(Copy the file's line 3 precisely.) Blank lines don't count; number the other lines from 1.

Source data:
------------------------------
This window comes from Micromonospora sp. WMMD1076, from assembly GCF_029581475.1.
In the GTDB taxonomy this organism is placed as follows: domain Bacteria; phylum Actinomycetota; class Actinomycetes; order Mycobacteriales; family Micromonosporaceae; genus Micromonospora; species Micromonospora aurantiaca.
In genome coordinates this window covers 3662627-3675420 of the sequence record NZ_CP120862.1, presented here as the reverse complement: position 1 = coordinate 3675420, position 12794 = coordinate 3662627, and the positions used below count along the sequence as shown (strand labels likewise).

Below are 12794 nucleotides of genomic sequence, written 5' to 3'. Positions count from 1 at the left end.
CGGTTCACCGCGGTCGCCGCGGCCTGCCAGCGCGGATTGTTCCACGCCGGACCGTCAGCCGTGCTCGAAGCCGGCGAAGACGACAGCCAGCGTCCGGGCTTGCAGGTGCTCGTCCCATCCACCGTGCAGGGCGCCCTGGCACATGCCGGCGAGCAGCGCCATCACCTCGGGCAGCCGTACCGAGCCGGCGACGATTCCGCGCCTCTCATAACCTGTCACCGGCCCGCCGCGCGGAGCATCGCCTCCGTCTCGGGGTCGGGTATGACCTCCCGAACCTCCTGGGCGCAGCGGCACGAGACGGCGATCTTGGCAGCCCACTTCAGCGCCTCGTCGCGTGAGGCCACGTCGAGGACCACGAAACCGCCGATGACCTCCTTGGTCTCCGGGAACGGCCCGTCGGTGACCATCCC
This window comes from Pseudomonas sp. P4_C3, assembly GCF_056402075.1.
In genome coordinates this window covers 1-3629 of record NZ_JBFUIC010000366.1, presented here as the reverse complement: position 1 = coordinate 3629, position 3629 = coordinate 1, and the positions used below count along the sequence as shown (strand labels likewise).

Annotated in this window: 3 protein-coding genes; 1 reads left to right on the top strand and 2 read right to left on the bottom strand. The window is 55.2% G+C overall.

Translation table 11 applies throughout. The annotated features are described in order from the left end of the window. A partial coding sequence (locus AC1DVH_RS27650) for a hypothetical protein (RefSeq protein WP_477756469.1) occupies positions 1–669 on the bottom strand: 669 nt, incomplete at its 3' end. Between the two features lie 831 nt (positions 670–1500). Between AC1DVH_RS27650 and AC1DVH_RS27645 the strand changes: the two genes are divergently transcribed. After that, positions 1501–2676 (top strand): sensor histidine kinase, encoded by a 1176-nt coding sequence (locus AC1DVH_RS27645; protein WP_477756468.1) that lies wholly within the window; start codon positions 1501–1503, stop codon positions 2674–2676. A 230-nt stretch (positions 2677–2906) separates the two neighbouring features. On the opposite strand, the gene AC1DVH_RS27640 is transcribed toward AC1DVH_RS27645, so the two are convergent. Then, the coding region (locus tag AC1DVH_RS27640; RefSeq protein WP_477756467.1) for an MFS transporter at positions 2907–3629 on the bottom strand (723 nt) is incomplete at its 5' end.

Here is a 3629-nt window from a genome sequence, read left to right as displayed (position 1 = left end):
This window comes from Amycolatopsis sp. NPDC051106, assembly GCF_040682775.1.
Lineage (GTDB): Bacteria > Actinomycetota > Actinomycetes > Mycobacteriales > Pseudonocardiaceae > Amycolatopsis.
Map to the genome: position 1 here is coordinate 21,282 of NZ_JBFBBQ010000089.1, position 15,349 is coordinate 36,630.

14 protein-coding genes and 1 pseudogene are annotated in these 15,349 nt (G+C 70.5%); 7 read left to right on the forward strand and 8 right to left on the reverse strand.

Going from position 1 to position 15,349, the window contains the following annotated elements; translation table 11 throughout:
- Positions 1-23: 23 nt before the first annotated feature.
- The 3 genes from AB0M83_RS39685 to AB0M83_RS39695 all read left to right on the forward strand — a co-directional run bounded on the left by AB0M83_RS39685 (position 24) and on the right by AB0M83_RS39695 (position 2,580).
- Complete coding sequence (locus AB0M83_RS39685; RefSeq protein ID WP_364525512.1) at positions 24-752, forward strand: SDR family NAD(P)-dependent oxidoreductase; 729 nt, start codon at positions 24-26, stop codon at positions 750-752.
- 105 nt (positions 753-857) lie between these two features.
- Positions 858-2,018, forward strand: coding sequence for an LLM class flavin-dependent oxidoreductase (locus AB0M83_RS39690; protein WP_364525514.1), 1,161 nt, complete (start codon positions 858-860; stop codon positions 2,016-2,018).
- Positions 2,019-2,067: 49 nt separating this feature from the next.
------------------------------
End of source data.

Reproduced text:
In genome coordinates this window covers 3662627-3675420 of the sequence record NZ_CP120862.1, presented here as the reverse complement: position 1 = coordinate 3675420, position 12794 = coordinate 3662627, and the positions used below count along the sequence as shown (strand labels likewise).